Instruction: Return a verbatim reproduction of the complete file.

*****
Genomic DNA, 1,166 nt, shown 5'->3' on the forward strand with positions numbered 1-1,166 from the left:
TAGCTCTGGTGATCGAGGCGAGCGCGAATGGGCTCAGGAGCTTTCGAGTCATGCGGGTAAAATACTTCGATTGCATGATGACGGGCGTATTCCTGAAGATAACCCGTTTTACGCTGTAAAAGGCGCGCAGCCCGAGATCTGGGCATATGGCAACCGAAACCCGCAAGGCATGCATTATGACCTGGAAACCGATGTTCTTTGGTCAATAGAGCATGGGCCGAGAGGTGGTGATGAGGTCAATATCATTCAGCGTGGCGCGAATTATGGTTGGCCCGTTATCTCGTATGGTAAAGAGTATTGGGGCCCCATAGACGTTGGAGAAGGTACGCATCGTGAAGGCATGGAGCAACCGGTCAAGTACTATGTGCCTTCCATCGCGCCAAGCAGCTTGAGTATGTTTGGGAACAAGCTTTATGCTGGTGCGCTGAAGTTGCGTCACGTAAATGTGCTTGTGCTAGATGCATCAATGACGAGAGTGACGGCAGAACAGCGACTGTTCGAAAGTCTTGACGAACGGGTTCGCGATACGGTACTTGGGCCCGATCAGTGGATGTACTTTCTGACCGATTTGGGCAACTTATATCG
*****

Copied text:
Genomic DNA, 1,166 nt, shown 5'->3' on the forward strand with positions numbered 1-1,166 from the left:
TAGCTCTGGTGATCGAGGCGAGCGCGAATGGGCTCAGGAGCTTTCGAGTCATGCGGGTAAAATACTTCGATTGCATGATGACGGGCGTATTCCTGAAGATAACCCGTTTTACGCTGTAAAAGGCGCGCAGCCCGAGATCTGGGCATATGGCAACCGAAACCCGCAAGGCATGCATTATGACCTGGAAACCGATGTTCTTTGGTCAATAGAGCATGGGCCGAGAGGTGGTGATGAGGTCAATATCATTCAGCGTGGCGCGAATTATGGTTGGCCCGTTATCTCGTATGGTAAAGAGTATTGGGGCCCCATAGACGTTGGAGAAGGTACGCATCGTGAAGGCATGGAGCAACCGGTCAAGTACTATGTGCCTTCCATCGCGCCAAGCAGCTTGAGTATGTTTGGGAACAAGCTTTATGCTGGTGCGCTGAAGTTGCGTCACGTAAATGTGCTTGTGCTAGATGCATCAATGACGAGAGTGACGGCAGAACAGCGACTGTTCGAAAGTCTTGACGAACGGGTTCGCGATACGGTACTTGGGCCCGATCAGTGGATGTACTTTCTGACCGATTTGGGCAACTTATATCG